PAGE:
Shimla, the capital city of Himachal Pradesh, became the fourth city in India to be declared smoke-free in 2010, and the state declared itself smoke-free in 2013., Although Shimla city has been officially a ‘smoke-free’ city for nearly a decade, the sustainability of its ‘smoke-free’ status is a challenge as compliance tends to decline with the passage of time.
We assessed compliance with the provisions of Section 4 of COTPA 2003 in Shimla city and aimed to provide inputs to improve the legislation for tobacco control.
| Methods|| |
The study was conducted from August 2017 to July 2018 in various public places of Shimla city. Public places such as educational institutions, accommodation facilities, eateries, government offices, healthcare facilities, other ‘most frequently visited public places’ and public transport as defined in COTPA 2003 were included in the study.
A list of 521 public places was prepared after procuring this information from various departments such as Health, Tourism, Elementary education and office of the District Magistrate. Assuming 80% compliance of COTPA as the city had already the smoke-free status; with 5% margin of error and 95% confidence limits, and a non-response rate of 10%, a sample size of 183 public places was calculated. In addition, 41 transport facilities were observed for compliance of COTPA 2003.
We recorded our observations using a structured observational checklist based on the specifications and guidelines of COTPA 2003, and a guide jointly developed by Johns Hopkins School of Public Health, Tobacco-Free Kids and International Union against Tuberculosis and Lung Disease.,
Necessary prior permission for the study was obtained from concerned administrative authorities of Shimla city. An exhaustive list of 521 different categories of public places was procured and proportion of each subgroup was calculated. As our sample size was 183, a sample proportionate to the strength of each subcategory was selected from the list of various public places in the city. Further, the estimated sample of each subcategory was chosen randomly [Table 1]. Offices and educational institutes were observed during working hours, eateries during peak business hours and public places during peak visited timings. Informed consent was taken from the in-charge of the facility wherever free access was not available. Ten key indicators were identified to assess overall compliance with Section 4 of the Act. A public place was labelled as having good compliance if it adhered to at least eight key indicators.
The data were collected, cleaned and analysed using Epi info version 220.127.116.11 software. The discrete variables were expressed in terms of proportions and percentages with 95% confidence intervals. The continuous variables were expressed as mean (SD). Pearson chi-square or Fisher exact test was used to test the statistical significance of dichotomous categorical data. Odds ratios with 95% confidence intervals were also calculated to determine the strength of association between exposure and outcome variables wherever required. A two-tailed p value of <0.05 was considered statistically significant for all analysis.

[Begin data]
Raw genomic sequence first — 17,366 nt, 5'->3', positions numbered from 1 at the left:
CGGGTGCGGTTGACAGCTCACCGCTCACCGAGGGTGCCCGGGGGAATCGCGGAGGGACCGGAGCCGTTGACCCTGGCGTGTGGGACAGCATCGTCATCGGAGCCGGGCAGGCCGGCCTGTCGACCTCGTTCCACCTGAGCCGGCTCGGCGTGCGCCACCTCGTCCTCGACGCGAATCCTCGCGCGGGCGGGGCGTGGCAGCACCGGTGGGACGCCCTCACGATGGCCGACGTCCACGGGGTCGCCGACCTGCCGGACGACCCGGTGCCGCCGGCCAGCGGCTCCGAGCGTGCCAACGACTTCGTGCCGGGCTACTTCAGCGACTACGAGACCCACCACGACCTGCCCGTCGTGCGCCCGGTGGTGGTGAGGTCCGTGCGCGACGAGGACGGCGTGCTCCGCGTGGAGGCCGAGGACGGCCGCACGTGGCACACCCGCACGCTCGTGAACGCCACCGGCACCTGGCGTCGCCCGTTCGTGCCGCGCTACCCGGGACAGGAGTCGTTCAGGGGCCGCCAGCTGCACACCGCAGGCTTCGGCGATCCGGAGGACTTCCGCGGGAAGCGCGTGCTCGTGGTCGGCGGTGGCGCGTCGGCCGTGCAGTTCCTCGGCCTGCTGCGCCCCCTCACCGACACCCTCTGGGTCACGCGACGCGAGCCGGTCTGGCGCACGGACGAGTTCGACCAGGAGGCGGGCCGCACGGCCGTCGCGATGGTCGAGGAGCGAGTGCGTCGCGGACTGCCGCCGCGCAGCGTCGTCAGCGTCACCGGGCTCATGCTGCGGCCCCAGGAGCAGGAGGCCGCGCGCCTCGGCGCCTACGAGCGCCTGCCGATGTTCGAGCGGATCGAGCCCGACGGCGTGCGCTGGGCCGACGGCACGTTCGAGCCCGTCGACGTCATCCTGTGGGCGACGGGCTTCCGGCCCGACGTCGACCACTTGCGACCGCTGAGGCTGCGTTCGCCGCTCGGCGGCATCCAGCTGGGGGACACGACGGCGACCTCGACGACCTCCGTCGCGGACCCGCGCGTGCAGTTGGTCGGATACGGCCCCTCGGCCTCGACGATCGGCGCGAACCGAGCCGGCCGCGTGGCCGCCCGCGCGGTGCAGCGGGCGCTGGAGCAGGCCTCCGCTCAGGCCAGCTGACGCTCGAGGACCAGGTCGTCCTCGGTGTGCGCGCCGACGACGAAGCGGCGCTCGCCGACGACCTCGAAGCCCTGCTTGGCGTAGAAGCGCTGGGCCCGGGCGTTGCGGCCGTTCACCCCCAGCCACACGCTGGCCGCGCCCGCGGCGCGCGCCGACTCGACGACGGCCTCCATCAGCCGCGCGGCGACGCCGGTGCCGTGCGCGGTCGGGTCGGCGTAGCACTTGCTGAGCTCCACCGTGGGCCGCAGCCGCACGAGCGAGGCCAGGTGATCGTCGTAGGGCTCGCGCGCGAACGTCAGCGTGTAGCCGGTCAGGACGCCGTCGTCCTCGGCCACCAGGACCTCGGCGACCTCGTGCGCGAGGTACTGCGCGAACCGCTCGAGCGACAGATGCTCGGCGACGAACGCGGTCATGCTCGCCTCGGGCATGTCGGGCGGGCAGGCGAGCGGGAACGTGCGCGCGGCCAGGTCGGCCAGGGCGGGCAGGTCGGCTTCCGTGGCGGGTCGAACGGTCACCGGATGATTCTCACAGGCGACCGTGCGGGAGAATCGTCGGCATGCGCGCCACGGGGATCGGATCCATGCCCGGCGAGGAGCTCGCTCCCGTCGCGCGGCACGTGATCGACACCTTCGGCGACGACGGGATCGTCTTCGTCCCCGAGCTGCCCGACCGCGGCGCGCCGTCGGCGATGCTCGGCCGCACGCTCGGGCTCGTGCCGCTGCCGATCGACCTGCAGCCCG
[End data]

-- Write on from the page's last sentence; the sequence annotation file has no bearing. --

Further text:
Prior ethical approval was taken from the Institute Ethical Committee. Institutional and personal identifiers were omitted to maintain confidentiality and anonymity.
| Results|| |
[Table 1] gives the distribution of various categories of public places included in the study. The mean (SD) time of observation was 39.34 (7.21) minutes (30–60 minutes). [Table 2] shows the compliance of Section 4 in all public places of Shimla city. Active smoking was seen in about 17% of places [Table 2]. About 95.6% of facilities displayed a signage signalling ban on smoking inside the building. About 55.7% of places displayed the standard warning signage saying ‘No smoking area: Smoking here is an offence’. About 53.5% of places displayed a signage displaying the name of the authority to whom a complaint can be made in case of violation of the Act. Smoking aids were observed at <10% of places. Tobacco remains were observed at 25.1% of places. Only in 12.6% of all facilities, a challan was issued to a person for violation of the Act in the past 1 year.
|Table 2: Compliance in public places of Section 4 of Cigarette and Other Tobacco Products Act (COTPA) 2003 (n=183)|
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[Table 3] compares different categories of public places for compliance with Section 4 of COTPA 2003. Overall, compliance was better in government offices and educational institutes. Eateries and accommodation facilities had poor compliance with Section 4 of the Act. Regarding the display of a ‘No smoking’ signage, all government offices and healthcare facilities had full compliance. A statistically significant difference was found for the display of the signage signalling ban on smoking at the entrance, display of signage showing ban on smoking inside the building, display of signage of specified size, signage displaying the name of the authority for complaint, absence of active smoking, lack of smoking aids and markers of indirect evidence of smoking within the premises. Active smoking was observed least in educational institutes. Smoking aids were not seen in any educational institute and healthcare facilities. None of the eligible accommodation and eating facilities in the entire city had an identified designated smoking area (DSA) despite some of them permitting indoor smoking. Healthcare facilities were more likely to fine personnel for public smoking than other facilities. Awareness regarding the Act was seen more among heads of government offices and healthcare facilities.